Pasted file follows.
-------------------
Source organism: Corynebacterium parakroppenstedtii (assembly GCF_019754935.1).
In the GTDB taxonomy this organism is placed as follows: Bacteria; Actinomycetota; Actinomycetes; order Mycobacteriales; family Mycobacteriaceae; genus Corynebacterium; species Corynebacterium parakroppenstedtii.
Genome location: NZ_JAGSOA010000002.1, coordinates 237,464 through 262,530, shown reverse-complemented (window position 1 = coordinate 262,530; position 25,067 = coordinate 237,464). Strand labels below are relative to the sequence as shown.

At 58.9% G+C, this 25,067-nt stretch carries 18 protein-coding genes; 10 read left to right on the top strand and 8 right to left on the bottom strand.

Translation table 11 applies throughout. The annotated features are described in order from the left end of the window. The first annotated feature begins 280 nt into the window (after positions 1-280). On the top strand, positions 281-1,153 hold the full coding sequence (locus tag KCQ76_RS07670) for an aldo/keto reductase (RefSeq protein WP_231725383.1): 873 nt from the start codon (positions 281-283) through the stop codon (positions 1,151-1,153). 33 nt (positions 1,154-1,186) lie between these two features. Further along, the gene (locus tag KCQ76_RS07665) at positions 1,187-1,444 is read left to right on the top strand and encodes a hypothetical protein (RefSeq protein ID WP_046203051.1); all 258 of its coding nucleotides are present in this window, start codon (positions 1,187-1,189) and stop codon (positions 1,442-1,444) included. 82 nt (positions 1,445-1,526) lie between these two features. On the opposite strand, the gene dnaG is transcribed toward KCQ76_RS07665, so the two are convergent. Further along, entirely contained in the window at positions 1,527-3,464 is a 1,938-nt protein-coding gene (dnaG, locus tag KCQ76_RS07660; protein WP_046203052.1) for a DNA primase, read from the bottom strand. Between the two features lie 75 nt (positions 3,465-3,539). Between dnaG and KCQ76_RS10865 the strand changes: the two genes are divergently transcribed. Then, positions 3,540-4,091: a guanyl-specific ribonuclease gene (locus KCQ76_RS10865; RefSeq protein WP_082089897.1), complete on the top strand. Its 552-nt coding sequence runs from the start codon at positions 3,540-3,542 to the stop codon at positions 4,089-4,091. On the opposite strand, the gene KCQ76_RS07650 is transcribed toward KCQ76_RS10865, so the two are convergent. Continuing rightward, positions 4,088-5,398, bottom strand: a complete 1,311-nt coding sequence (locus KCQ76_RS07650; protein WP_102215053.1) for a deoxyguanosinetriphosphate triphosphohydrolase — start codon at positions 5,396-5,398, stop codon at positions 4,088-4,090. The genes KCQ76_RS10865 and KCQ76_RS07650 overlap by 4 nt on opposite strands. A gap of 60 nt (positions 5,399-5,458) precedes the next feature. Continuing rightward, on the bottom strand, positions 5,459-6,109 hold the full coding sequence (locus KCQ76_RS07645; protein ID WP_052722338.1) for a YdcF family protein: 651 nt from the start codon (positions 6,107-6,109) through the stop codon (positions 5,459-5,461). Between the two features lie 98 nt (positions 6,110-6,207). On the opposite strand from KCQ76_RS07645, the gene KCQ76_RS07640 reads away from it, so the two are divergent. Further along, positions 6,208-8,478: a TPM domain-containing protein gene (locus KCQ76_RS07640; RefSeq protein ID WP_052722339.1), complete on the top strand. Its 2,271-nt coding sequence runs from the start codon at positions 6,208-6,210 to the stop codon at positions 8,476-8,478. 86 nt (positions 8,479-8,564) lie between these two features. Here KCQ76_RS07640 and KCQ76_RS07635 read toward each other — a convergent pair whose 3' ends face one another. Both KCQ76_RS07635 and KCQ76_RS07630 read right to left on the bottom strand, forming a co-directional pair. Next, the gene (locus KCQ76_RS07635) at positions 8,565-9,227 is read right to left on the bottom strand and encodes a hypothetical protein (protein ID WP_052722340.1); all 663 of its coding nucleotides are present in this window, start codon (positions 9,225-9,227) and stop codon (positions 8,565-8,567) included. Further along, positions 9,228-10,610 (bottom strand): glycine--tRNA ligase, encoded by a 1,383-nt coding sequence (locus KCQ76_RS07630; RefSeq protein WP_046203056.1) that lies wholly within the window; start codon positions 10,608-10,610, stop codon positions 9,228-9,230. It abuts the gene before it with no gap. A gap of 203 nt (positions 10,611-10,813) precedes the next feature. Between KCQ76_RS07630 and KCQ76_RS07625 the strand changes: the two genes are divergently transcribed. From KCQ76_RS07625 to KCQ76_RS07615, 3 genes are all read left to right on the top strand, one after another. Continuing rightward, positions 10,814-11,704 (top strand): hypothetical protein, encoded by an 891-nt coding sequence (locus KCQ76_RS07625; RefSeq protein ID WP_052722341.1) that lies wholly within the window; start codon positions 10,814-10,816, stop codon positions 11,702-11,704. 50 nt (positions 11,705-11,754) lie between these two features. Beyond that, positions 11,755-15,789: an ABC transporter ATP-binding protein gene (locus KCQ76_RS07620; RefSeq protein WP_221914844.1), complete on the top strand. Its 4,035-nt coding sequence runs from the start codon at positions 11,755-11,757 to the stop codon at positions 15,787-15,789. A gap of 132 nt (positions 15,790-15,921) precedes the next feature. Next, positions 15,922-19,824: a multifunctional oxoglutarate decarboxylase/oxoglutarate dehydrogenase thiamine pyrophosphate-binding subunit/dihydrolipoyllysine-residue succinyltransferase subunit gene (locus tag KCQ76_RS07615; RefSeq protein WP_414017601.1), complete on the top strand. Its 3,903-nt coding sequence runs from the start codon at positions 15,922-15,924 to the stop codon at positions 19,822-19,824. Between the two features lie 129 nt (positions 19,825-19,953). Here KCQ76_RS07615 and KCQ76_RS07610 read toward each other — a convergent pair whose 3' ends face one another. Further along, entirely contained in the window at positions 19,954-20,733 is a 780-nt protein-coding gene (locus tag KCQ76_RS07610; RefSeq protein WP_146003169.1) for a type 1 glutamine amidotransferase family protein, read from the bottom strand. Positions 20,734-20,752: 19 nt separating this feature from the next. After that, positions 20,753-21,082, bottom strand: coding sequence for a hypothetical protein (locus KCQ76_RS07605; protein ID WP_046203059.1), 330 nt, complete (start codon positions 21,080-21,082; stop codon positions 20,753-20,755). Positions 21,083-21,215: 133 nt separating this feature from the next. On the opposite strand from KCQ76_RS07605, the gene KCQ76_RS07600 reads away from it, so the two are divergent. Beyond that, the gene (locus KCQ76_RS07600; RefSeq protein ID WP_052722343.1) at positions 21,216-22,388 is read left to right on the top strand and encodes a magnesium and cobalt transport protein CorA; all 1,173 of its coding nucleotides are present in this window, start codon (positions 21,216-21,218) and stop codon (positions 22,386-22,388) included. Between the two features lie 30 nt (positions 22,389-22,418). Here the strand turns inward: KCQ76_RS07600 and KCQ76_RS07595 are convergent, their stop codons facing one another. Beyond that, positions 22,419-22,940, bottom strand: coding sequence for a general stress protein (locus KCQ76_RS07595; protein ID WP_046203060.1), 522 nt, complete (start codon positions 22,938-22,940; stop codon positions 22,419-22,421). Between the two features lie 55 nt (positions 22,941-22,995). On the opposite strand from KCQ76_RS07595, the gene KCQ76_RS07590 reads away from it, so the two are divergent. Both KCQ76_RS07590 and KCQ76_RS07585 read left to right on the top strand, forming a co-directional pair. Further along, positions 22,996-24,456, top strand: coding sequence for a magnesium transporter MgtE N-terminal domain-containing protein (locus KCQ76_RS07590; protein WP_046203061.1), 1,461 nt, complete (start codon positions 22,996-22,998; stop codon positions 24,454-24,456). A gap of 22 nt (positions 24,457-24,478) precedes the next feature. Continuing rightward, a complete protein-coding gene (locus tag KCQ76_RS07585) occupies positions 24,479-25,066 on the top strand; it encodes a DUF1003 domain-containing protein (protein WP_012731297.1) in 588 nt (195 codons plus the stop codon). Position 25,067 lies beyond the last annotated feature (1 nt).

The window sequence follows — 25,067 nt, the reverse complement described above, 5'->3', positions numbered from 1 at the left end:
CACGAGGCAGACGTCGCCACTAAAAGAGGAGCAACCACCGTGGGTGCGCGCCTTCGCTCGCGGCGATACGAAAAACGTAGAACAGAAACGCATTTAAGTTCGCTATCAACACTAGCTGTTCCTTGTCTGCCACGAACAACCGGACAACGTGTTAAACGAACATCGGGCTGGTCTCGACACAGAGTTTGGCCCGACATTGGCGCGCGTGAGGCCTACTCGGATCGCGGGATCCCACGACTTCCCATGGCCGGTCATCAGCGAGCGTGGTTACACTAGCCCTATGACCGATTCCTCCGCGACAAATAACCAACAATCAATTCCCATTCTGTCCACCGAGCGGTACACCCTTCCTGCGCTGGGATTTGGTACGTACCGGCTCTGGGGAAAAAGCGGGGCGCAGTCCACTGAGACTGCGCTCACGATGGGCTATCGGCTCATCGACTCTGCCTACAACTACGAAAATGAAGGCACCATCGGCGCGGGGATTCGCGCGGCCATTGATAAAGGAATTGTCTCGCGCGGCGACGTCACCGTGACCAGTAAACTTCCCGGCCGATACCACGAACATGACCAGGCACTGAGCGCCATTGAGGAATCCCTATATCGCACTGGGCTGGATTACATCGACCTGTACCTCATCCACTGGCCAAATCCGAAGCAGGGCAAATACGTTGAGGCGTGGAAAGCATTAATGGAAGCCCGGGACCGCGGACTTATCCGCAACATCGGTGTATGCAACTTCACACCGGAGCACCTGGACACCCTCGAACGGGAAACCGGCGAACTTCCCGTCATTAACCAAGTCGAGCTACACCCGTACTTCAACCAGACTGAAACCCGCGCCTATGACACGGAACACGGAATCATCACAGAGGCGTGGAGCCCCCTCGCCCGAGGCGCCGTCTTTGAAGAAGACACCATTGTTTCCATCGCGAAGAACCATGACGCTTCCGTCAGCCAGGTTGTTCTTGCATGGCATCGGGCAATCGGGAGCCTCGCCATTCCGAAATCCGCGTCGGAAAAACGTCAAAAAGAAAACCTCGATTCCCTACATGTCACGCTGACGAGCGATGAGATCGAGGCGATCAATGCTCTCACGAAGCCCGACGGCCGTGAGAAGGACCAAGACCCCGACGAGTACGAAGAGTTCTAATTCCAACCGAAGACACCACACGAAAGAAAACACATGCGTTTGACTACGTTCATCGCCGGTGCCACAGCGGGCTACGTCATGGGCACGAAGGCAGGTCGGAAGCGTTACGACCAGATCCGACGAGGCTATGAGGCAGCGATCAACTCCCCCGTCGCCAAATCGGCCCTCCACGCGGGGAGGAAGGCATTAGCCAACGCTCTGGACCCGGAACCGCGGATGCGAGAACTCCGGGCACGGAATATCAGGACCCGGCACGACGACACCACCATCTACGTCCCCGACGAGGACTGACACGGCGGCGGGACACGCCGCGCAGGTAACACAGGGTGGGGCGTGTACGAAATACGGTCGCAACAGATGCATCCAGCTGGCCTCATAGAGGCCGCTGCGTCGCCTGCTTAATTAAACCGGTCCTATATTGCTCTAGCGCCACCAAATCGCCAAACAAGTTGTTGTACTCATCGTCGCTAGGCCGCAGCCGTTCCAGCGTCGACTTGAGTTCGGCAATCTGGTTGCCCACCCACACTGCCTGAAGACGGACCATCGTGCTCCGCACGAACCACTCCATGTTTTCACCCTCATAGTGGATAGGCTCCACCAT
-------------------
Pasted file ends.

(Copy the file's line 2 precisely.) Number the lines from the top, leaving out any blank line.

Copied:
In the GTDB taxonomy this organism is placed as follows: Bacteria; Actinomycetota; Actinomycetes; order Mycobacteriales; family Mycobacteriaceae; genus Corynebacterium; species Corynebacterium parakroppenstedtii.